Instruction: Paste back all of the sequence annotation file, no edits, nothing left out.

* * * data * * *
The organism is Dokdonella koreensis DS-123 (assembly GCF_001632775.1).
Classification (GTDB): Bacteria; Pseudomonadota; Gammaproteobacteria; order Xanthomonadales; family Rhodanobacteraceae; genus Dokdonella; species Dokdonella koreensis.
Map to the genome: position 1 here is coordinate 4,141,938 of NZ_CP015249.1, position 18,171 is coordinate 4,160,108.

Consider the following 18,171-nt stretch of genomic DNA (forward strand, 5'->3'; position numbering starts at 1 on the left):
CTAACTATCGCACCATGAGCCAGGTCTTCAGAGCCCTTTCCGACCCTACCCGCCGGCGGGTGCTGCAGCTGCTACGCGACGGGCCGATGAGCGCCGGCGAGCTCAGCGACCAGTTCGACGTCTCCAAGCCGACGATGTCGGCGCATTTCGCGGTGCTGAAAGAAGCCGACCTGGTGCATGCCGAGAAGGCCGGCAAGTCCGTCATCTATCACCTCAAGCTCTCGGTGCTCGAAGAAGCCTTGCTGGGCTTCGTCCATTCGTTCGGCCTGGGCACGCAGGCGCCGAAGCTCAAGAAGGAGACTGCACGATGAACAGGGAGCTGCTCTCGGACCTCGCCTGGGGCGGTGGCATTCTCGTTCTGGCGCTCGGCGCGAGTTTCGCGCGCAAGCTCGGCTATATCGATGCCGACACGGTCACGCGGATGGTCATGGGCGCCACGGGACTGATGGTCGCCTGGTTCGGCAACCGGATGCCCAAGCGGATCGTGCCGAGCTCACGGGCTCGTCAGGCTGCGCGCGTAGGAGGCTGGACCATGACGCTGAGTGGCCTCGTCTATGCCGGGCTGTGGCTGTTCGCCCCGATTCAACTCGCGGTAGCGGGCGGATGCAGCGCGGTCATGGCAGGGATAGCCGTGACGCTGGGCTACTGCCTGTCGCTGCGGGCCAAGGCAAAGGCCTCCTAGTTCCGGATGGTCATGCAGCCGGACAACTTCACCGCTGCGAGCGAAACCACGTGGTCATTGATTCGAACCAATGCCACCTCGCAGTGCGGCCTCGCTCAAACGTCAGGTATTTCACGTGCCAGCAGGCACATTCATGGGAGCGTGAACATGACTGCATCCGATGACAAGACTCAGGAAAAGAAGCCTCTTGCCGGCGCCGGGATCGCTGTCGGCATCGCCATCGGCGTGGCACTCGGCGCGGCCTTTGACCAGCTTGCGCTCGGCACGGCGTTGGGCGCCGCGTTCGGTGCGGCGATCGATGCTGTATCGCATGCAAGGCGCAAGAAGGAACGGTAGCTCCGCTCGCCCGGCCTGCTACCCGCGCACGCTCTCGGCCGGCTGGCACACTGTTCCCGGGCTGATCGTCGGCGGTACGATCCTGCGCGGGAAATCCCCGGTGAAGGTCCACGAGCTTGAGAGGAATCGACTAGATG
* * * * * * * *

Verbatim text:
The organism is Dokdonella koreensis DS-123 (assembly GCF_001632775.1).
Classification (GTDB): Bacteria; Pseudomonadota; Gammaproteobacteria; order Xanthomonadales; family Rhodanobacteraceae; genus Dokdonella; species Dokdonella koreensis.
Map to the genome: position 1 here is coordinate 4,141,938 of NZ_CP015249.1, position 18,171 is coordinate 4,160,108.

Consider the following 18,171-nt stretch of genomic DNA (forward strand, 5'->3'; position numbering starts at 1 on the left):
CTAACTATCGCACCATGAGCCAGGTCTTCAGAGCCCTTTCCGACCCTACCCGCCGGCGGGTGCTGCAGCTGCTACGCGACGGGCCGATGAGCGCCGGCGAGCTCAGCGACCAGTTCGACGTCTCCAAGCCGACGATGTCGGCGCATTTCGCGGTGCTGAAAGAAGCCGACCTGGTGCATGCCGAGAAGGCCGGCAAGTCCGTCATCTATCACCTCAAGCTCTCGGTGCTCGAAGAAGCCTTGCTGGGCTTCGTCCATTCGTTCGGCCTGGGCACGCAGGCGCCGAAGCTCAAGAAGGAGACTGCACGATGAACAGGGAGCTGCTCTCGGACCTCGCCTGGGGCGGTGGCATTCTCGTTCTGGCGCTCGGCGCGAGTTTCGCGCGCAAGCTCGGCTATATCGATGCCGACACGGTCACGCGGATGGTCATGGGCGCCACGGGACTGATGGTCGCCTGGTTCGGCAACCGGATGCCCAAGCGGATCGTGCCGAGCTCACGGGCTCGTCAGGCTGCGCGCGTAGGAGGCTGGACCATGACGCTGAGTGGCCTCGTCTATGCCGGGCTGTGGCTGTTCGCCCCGATTCAACTCGCGGTAGCGGGCGGATGCAGCGCGGTCATGGCAGGGATAGCCGTGACGCTGGGCTACTGCCTGTCGCTGCGGGCCAAGGCAAAGGCCTCCTAGTTCCGGATGGTCATGCAGCCGGACAACTTCACCGCTGCGAGCGAAACCACGTGGTCATTGATTCGAACCAATGCCACCTCGCAGTGCGGCCTCGCTCAAACGTCAGGTATTTCACGTGCCAGCAGGCACATTCATGGGAGCGTGAACATGACTGCATCCGATGACAAGACTCAGGAAAAGAAGCCTCTTGCCGGCGCCGGGATCGCTGTCGGCATCGCCATCGGCGTGGCACTCGGCGCGGCCTTTGACCAGCTTGCGCTCGGCACGGCGTTGGGCGCCGCGTTCGGTGCGGCGATCGATGCTGTATCGCATGCAAGGCGCAAGAAGGAACGGTAGCTCCGCTCGCCCGGCCTGCTACCCGCGCACGCTCTCGGCCGGCTGGCACACTGTTCCCGGGCTGATCGTCGGCGGTACGATCCTGCGCGGGAAATCCCCGGTGAAGGTCCACGAGCTTGAGAGGAATCGACTAGATG